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Just curious to get as much feedback as possible on this scenario. I have been through many interviews in the past with various law enforcement agencies. One type of question that always seem to come up is the catch-22 questions. For example: you are on patrol one night at 2:00 am, and you notice a car in a ditch (single car accident). When you approach the car, you detect a strong odor of alcohol. Then however, you notice the driver is your best friend; or another officer you work with in town. What would you do? I always answer that I would call for a "hook" and give said person a ride home. And...given the fact that I haven't gotten any jobs out of the interviews, I don't know if my answer is not what they are looking for, or whether I am just answering wrong. I realize that they are trying to get you to change your answer, and I never do. Any feedback??
 

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Call for advise

I would call for the patrol supervisor or a senior officer.

It would be best to distance yourself from the situation if at all possible.

Just my thoughts.

Gil
 

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It is not a "catch-22" question. The question originated from a psych index long ago, where it came from I don't remember. The answer is to treat him/her like you would any other. The index shows that if you answer the way you did, it's an "indicator" to a predisposition of being partial to certain people or groups. Of course this can be challenged by many other factors, but that is the answer they are looking for. I'll try and look up the psychological area for you. It is specific for police questioning. I learned this many moons ago in undergrad research methods(psych).
 

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If you answer that you'd treat your friend or fellow officer as you would anyone else, their next question will probably be "what if it was your mother or the chief of police . . . you'd lock up your own mother??" I'm not sure you can answer that question without getting it thrown back in your face. But being consistent and sticking with your answer is very important.
 

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The very few interviews I have gone too, I try to remember one thing: Tell them what they want to here, not what a fellow officer wants to hear.

If its a really sticky scenario, the solution of calling for a supervisor seems to be a decent answer to them.
 

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I had the same scenario for a Boston based University campus police officer job, they asked me what I would do if the President of the university was driving drunk and you pulled him over and he threatened your job if you pulled him in, what would you do? I said lose my job. They all gave me a funny look so who knows if that was the right answer, thre never seems to be an answer that is perfect, seems to change with each department you interview with.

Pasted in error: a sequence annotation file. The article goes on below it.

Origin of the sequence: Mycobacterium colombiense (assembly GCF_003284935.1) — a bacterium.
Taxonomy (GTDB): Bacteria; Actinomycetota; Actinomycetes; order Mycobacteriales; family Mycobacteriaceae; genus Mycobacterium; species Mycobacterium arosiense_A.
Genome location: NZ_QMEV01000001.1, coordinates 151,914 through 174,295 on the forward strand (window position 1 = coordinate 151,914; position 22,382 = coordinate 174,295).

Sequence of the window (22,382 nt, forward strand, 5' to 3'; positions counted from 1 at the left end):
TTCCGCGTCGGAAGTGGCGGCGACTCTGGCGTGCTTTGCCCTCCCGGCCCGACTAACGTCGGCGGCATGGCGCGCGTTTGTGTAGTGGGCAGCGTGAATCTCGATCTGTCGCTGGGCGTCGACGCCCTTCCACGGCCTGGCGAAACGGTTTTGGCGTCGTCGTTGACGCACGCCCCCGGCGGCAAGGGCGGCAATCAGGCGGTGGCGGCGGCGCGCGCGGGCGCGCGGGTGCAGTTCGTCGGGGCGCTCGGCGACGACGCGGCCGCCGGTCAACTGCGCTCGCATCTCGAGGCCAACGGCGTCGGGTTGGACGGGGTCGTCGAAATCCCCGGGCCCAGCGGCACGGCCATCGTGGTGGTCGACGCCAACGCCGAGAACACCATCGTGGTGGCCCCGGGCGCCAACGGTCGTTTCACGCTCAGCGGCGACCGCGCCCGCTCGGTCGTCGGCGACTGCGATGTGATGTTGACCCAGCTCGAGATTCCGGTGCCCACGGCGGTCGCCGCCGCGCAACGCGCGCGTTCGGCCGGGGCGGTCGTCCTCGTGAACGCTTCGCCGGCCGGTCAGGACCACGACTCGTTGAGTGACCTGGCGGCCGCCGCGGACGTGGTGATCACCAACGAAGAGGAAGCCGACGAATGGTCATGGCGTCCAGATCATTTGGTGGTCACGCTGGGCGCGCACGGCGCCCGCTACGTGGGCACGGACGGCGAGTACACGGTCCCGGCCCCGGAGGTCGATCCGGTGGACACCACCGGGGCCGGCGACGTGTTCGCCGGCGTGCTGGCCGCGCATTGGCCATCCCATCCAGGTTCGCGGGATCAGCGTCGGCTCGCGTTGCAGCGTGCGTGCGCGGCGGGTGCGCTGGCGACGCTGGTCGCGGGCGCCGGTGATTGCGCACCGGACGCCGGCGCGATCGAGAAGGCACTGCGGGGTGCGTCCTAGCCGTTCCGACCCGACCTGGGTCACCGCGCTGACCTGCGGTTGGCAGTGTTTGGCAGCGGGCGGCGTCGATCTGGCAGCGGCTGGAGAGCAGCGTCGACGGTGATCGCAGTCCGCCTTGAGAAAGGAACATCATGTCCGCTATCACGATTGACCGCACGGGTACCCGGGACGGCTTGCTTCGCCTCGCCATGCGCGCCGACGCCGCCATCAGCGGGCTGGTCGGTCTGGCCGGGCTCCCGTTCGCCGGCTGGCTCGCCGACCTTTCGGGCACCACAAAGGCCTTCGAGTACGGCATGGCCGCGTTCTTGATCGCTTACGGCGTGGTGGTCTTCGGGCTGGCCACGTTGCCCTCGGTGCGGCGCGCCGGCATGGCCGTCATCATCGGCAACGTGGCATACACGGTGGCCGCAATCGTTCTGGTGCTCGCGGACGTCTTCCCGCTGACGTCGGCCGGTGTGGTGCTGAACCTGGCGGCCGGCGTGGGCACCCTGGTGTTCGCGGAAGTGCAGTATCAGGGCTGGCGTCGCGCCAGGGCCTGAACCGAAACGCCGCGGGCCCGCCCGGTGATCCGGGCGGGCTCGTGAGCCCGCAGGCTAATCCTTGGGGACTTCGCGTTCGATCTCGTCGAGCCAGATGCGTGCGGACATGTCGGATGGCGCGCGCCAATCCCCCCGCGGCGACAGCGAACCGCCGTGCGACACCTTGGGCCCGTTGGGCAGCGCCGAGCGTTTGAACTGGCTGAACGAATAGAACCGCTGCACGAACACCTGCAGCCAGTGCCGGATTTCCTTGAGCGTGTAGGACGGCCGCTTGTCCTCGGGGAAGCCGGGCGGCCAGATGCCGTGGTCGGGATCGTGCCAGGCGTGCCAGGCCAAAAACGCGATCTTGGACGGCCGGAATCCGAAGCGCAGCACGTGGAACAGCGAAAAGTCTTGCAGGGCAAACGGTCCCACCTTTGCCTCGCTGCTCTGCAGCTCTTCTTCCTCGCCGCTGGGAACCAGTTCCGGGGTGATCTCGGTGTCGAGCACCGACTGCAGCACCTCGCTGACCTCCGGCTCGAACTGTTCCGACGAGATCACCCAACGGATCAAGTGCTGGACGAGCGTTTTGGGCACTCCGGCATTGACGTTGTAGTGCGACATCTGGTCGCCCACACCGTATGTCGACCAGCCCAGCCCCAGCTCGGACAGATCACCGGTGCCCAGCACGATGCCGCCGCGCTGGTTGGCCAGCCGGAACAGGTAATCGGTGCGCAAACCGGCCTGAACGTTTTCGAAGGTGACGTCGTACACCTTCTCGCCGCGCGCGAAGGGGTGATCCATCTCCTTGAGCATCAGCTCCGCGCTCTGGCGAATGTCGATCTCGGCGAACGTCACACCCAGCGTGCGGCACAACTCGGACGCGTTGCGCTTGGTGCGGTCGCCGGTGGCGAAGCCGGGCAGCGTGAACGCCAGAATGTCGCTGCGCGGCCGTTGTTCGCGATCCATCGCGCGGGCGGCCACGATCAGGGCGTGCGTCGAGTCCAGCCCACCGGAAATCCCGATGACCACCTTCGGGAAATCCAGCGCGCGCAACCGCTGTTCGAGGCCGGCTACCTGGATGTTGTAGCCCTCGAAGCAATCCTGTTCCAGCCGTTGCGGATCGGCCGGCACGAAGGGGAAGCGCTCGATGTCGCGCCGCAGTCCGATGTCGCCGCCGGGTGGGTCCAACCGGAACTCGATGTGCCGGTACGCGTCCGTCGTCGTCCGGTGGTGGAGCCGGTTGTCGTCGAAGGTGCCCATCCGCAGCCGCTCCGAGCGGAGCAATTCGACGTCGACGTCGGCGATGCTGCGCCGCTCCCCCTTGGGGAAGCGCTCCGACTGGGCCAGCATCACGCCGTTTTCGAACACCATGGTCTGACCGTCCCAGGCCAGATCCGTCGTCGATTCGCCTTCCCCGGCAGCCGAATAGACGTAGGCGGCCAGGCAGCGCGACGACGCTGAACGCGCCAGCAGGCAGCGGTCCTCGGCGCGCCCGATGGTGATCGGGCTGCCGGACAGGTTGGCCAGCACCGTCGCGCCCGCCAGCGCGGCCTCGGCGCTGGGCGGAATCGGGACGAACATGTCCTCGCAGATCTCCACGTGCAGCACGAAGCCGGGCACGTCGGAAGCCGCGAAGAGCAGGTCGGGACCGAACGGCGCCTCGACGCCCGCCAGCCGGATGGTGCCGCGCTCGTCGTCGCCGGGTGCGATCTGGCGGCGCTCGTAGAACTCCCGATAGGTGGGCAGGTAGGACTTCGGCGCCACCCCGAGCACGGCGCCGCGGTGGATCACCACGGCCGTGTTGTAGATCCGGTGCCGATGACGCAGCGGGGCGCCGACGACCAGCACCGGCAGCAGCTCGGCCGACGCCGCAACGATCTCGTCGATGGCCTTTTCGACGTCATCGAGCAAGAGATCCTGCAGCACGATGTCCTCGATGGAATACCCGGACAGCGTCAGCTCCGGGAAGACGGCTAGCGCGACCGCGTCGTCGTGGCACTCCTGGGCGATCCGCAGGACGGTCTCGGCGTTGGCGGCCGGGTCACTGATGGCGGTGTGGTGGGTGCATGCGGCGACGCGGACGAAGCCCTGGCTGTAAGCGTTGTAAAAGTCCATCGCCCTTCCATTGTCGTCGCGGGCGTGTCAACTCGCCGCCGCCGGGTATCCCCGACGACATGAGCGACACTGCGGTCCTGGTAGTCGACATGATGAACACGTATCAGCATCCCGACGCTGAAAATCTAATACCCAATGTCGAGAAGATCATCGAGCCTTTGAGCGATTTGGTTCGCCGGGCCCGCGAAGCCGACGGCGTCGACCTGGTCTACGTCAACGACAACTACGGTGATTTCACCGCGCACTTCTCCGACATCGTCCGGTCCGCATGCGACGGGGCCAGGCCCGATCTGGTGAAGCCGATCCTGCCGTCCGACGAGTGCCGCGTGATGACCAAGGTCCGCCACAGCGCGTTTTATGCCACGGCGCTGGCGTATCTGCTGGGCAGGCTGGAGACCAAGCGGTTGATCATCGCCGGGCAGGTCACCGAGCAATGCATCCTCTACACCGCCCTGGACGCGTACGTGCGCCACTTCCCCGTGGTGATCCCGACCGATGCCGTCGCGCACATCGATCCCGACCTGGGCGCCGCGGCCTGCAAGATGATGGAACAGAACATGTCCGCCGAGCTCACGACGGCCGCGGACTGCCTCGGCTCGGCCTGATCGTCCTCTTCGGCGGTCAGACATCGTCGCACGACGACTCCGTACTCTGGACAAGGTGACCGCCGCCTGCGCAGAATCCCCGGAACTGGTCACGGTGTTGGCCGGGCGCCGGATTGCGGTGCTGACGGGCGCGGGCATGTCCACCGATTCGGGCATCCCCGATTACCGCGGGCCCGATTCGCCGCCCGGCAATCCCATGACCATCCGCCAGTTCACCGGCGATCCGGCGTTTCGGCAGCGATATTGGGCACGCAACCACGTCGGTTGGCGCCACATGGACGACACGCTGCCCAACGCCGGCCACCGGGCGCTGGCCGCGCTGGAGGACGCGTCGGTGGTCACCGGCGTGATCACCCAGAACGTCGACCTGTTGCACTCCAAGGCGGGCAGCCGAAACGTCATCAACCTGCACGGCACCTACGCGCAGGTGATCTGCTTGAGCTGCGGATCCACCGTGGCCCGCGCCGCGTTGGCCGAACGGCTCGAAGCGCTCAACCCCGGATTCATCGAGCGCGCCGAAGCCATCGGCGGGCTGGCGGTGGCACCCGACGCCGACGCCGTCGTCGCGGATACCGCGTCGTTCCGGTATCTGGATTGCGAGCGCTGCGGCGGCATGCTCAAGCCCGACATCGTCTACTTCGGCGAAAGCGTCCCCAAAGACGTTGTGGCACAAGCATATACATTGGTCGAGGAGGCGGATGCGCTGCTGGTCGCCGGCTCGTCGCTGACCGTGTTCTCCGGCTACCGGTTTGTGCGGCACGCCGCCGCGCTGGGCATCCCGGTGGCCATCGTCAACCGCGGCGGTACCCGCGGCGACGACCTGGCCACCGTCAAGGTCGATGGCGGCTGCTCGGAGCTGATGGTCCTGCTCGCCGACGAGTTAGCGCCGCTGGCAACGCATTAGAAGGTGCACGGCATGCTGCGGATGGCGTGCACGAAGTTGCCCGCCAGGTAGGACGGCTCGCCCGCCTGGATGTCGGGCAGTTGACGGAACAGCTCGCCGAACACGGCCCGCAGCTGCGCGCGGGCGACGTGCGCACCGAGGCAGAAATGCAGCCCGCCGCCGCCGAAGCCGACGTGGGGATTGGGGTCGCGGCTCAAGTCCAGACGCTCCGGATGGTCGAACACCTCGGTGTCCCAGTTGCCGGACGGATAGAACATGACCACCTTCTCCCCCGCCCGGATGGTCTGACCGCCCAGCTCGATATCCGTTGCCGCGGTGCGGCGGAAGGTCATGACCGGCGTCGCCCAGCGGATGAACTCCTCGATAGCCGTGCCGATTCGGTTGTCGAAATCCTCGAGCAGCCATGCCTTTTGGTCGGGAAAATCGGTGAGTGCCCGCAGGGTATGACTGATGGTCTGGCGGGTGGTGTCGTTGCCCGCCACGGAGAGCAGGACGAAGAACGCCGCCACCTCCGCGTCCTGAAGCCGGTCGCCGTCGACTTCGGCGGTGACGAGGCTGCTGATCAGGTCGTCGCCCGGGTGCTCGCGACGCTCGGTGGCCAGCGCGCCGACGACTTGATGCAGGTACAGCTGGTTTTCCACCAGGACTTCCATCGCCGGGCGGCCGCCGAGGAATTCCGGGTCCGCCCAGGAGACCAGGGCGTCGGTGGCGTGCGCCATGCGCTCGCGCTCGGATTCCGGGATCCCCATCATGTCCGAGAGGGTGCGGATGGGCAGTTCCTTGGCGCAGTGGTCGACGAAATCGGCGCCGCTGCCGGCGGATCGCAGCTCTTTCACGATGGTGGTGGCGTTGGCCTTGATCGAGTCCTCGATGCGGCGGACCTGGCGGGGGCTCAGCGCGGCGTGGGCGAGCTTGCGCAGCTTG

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Anyway you slice it, the questions sucks. I was told (before I had any clue what I was getting into) to be honest. Period. I was; I got hired by two NH departments. Let me tell you, my answers weren't "spit and polish" at all.

DWI situation you spoke of was "your brother" They kept changing the scenario all the way to a fatal accident (one of his passengers). The whole time I was saying that I can not and will not arrest my brother. I would immediately call in another department (due to being a one horse town) to take it over (for the more serious scenarios), and whatever they do, they do. I just wouldn't put the Habius Grabus on him. My personal beliefs, my own answer. I got hired.
Say what you think is best to say, that way there's no one else at fault if you don't get hired! :wink:

Whatever you choose to say, best of luck with it.
 

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Another thing to keep in mind, not everything is black and white there are always gray areas in every situation. They will also be looking at your level of discretion.
 

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I had the same question on an interview board a few years ago. I asked the board if they want me to answer the question with what they might want to hear or if they want me to be realistic. I said we all know what the real life answer would be if I catch my Chief OUI. They looked at each other, smiled and moved on to the next question.